“Writing a letter slows us down enough to remember what communication really feels like. When we read our thoughts on paper, we see ourselves not just from our habitual subjective perspective but also from the outside. Psychologists call this ‘reflective function’: It gives us the capacity both to feel an experience and to make sense of it.”
That passage was in an article titled “Sincerely Yours” by Andrew Peterson which was in Whole Living magazine and it grabbed my attention one cool November night last year. What had happened to the days of letter writing? Birthday cards, check. Thank you notes, still a priority. Postcards, occasionally. But when it came to actual letter writing as a form of communication…well, it had been years. Where had that need gone? The obvious answer is the inexpensive cell phone calls, evites, the internet and, more recently, texting. Once all of my high school and college friends were online by the mid to late 90’s, the need to send letters became obsolete.
I’ve kept a stack of letters from my junior year abroad in college. They are priceless. That far away from home you would occasionally buy a phone card to ring a friend studying overseas as well and decide a time and place to meet in the weeks ahead but mostly it was through letters. It was cheap – but it was also all we knew. Most kids abroad these days use skype, email and the phone to reach friends. They might be connecting faster but the personal touch has been lost as well as their own reflection. These letters I’ve kept are as important as any journals I’ve saved over the years. You cannot replace mail stamped from the Italian, French and Australia postal service in 1994 with an email.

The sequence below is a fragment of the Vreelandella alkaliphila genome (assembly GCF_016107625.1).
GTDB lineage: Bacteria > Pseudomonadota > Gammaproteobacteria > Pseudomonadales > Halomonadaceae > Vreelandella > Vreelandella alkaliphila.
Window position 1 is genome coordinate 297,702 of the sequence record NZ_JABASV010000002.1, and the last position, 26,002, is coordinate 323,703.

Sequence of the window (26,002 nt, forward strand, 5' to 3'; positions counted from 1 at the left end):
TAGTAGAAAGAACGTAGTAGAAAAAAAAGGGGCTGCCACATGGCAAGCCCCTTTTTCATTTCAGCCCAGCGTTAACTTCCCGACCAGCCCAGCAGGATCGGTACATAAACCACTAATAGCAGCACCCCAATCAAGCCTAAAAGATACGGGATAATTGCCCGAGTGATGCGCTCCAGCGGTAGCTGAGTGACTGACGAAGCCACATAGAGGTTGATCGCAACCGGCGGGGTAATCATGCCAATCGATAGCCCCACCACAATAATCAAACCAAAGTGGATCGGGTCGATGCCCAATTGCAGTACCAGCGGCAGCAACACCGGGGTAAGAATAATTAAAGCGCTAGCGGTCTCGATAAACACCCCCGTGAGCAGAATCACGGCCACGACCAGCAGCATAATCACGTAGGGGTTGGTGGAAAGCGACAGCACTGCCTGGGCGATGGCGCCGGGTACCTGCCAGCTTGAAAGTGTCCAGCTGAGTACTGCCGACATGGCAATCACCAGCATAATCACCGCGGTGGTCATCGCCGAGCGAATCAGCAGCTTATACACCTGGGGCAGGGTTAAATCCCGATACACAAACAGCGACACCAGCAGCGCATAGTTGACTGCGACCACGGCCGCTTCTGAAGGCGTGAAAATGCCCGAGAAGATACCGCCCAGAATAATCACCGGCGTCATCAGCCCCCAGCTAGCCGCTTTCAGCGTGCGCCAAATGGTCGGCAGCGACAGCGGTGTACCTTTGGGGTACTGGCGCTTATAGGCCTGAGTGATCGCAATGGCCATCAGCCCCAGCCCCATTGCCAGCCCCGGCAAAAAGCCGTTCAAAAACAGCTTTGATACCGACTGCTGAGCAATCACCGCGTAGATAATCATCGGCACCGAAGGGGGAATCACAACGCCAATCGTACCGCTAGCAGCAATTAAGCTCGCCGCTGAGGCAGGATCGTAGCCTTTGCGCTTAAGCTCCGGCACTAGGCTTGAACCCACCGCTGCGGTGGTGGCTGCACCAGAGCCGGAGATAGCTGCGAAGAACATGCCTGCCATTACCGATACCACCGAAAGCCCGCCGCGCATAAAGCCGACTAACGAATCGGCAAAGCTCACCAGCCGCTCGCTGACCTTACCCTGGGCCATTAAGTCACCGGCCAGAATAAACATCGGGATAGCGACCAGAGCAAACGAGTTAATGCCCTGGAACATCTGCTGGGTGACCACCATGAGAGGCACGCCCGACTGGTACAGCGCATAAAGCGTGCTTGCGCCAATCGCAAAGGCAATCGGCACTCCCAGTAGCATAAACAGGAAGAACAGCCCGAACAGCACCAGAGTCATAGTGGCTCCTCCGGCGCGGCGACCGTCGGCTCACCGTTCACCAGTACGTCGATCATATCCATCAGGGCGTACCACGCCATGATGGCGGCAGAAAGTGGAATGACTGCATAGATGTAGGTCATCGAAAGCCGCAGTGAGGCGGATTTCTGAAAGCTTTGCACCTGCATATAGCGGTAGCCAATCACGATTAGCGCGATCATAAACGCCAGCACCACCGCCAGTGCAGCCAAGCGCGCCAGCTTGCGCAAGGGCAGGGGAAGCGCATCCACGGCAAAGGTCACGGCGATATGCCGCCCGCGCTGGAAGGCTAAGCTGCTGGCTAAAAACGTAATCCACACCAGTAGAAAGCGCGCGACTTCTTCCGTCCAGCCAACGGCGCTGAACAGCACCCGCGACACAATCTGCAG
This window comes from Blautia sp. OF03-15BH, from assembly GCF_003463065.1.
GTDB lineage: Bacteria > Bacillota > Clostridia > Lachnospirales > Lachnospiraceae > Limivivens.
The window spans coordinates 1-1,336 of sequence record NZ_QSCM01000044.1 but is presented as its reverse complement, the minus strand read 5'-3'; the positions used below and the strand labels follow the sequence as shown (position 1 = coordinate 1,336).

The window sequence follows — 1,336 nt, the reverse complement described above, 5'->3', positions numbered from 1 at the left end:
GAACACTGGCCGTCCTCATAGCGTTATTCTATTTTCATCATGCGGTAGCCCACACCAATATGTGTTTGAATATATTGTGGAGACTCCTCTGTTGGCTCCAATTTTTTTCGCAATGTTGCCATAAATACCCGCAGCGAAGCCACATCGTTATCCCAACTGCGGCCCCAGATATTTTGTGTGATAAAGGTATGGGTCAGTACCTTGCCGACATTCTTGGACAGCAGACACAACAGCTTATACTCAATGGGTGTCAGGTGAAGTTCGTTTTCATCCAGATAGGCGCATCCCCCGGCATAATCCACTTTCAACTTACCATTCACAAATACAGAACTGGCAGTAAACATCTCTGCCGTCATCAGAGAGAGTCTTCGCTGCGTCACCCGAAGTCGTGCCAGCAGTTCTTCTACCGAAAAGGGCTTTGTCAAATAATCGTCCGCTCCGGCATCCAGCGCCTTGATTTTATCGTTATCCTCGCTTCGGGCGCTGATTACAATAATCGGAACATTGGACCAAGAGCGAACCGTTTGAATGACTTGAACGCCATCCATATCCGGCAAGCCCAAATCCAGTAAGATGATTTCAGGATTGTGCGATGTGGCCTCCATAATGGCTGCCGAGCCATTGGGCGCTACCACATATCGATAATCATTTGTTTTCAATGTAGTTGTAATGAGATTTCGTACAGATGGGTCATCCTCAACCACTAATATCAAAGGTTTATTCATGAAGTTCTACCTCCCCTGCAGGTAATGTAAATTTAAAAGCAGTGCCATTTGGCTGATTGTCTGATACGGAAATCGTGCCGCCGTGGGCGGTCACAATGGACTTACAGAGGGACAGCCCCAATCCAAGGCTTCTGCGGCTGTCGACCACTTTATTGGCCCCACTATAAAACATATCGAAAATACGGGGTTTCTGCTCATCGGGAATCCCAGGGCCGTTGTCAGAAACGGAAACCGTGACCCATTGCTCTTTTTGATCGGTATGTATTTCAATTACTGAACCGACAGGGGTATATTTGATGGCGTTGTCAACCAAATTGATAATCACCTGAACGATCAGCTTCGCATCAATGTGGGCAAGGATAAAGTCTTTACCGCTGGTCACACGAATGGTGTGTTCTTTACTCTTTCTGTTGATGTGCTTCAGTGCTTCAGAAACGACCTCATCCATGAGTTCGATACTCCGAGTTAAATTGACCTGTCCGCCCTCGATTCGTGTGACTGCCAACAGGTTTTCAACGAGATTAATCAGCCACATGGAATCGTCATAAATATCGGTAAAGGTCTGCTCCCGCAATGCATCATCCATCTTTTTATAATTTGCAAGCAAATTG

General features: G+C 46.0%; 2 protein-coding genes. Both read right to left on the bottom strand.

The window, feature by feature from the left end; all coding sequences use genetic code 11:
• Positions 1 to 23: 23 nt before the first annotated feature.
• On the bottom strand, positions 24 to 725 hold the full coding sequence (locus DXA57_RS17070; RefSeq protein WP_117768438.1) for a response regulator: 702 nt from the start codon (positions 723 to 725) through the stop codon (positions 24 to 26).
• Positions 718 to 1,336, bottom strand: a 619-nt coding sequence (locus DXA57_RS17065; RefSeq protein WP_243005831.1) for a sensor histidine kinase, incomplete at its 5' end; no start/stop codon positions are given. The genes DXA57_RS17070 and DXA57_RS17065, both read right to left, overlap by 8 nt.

A good friend of mine in Portland, Katherine, and I have recently begun writing letters to each other, communicating exclusively via snail mail vs. any other option. I’m crazy about this exchange. Katherine, whom I see maybe once a year, has touched this piece of paper I am holding and this is the ink which came from her very own pen. There is an energy in this letter which would never come through online or even on the phone. When I notice her letter in between all the junk mail and bills, it stands out clearly from all the rest and is immediately opened. I can’t say the same with an email written be Katie.
Looking back at the Whole Living article it suggests how one can use this applied mindfulness and make a difference in his or her own life. It was such a simple article but one that deserves all the credit for being the idea behind brown ink. The thrill I get when I receive an unexpected letter in the mail trumps all other modes of communication and it’s that excitement that keeps me heading to the post office, both as a receiver and a sender.